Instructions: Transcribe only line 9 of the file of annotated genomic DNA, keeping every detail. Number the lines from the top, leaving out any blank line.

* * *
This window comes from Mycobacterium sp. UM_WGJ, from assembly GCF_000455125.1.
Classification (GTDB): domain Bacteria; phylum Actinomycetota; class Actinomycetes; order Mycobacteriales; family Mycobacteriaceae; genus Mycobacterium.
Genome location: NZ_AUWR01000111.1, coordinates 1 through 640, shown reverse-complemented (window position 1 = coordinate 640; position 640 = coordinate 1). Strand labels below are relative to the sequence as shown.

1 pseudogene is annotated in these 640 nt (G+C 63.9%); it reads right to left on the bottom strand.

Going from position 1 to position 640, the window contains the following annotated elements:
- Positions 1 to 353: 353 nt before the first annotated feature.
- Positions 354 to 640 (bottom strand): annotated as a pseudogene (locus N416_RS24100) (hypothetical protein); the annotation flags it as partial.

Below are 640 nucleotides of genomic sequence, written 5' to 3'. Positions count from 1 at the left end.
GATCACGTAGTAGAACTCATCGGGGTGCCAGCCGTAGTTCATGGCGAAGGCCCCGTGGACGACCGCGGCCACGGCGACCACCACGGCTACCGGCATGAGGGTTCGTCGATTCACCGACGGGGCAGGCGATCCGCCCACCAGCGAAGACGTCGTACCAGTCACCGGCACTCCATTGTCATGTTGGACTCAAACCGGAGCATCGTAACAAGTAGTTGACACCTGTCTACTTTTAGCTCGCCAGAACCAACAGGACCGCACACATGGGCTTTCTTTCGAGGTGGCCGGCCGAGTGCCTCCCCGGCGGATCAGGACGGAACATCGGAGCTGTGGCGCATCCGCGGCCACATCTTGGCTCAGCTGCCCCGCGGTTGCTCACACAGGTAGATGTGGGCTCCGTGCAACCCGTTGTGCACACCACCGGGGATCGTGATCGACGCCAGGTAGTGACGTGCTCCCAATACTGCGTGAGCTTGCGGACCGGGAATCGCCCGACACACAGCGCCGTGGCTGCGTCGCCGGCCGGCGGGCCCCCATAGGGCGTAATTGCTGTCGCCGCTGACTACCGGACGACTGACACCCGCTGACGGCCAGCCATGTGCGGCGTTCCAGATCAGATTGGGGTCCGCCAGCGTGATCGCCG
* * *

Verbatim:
GATCACGTAGTAGAACTCATCGGGGTGCCAGCCGTAGTTCATGGCGAAGGCCCCGTGGACGACCGCGGCCACGGCGACCACCACGGCTACCGGCATGAGGGTTCGTCGATTCACCGACGGGGCAGGCGATCCGCCCACCAGCGAAGACGTCGTACCAGTCACCGGCACTCCATTGTCATGTTGGACTCAAACCGGAGCATCGTAACAAGTAGTTGACACCTGTCTACTTTTAGCTCGCCAGAACCAACAGGACCGCACACATGGGCTTTCTTTCGAGGTGGCCGGCCGAGTGCCTCCCCGGCGGATCAGGACGGAACATCGGAGCTGTGGCGCATCCGCGGCCACATCTTGGCTCAGCTGCCCCGCGGTTGCTCACACAGGTAGATGTGGGCTCCGTGCAACCCGTTGTGCACACCACCGGGGATCGTGATCGACGCCAGGTAGTGACGTGCTCCCAATACTGCGTGAGCTTGCGGACCGGGAATCGCCCGACACACAGCGCCGTGGCTGCGTCGCCGGCCGGCGGGCCCCCATAGGGCGTAATTGCTGTCGCCGCTGACTACCGGACGACTGACACCCGCTGACGGCCAGCCATGTGCGGCGTTCCAGATCAGATTGGGGTCCGCCAGCGTGATCGCCG